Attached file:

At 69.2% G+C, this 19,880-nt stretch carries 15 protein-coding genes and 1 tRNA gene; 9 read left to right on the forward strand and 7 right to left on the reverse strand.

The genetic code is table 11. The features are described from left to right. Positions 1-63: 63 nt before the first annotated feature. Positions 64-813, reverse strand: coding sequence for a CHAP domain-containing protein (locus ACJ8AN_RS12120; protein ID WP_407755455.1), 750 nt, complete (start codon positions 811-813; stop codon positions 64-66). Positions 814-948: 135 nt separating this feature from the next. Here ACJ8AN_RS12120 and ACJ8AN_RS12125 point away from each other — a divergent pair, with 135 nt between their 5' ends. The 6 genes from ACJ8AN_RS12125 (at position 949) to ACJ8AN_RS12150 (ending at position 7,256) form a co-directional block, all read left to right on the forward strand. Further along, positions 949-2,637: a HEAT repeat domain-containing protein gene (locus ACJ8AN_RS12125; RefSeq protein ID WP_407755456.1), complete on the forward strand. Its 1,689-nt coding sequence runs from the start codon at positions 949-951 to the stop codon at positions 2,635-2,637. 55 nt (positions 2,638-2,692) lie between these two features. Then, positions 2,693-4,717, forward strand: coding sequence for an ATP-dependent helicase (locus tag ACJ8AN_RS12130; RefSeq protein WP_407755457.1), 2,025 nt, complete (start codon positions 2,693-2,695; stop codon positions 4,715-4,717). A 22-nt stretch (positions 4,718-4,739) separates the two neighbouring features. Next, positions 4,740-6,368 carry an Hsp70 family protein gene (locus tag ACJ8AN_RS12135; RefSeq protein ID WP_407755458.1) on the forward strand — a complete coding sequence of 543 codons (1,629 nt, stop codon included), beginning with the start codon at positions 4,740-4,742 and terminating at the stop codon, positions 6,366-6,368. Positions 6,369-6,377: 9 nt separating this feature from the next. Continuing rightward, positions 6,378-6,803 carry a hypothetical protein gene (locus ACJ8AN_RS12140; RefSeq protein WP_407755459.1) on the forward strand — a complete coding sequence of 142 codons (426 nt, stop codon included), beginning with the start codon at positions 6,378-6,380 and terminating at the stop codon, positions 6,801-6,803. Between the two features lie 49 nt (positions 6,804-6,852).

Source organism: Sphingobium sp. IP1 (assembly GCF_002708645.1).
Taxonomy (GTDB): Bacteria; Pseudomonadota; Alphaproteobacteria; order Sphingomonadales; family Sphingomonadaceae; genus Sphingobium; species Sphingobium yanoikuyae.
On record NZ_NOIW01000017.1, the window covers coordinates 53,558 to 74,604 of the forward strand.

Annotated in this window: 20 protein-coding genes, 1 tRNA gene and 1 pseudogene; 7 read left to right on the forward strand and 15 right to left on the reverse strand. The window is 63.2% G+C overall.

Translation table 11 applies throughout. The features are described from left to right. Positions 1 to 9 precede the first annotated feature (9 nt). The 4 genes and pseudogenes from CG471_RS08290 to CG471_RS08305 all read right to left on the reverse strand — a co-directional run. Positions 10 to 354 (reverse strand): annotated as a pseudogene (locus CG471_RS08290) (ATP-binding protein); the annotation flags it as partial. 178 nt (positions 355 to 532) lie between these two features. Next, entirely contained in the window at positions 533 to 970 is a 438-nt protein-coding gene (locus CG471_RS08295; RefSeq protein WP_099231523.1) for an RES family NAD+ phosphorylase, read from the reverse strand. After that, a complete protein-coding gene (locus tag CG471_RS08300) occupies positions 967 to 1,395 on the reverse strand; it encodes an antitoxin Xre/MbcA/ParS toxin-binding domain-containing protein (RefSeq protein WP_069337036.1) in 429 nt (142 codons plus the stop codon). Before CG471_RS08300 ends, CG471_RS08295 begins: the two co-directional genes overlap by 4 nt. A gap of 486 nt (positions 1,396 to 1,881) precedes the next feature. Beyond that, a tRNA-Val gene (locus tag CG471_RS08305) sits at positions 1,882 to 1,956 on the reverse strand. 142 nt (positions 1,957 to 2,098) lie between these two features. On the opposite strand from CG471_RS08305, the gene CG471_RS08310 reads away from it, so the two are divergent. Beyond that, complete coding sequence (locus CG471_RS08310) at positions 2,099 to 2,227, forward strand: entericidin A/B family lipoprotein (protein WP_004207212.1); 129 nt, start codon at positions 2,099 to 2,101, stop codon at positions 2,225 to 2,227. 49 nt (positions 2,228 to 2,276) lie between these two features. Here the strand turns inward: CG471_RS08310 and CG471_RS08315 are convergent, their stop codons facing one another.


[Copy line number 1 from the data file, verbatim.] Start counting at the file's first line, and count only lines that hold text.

At 69.2% G+C, this 19,880-nt stretch carries 15 protein-coding genes and 1 tRNA gene; 9 read left to right on the forward strand and 7 right to left on the reverse strand.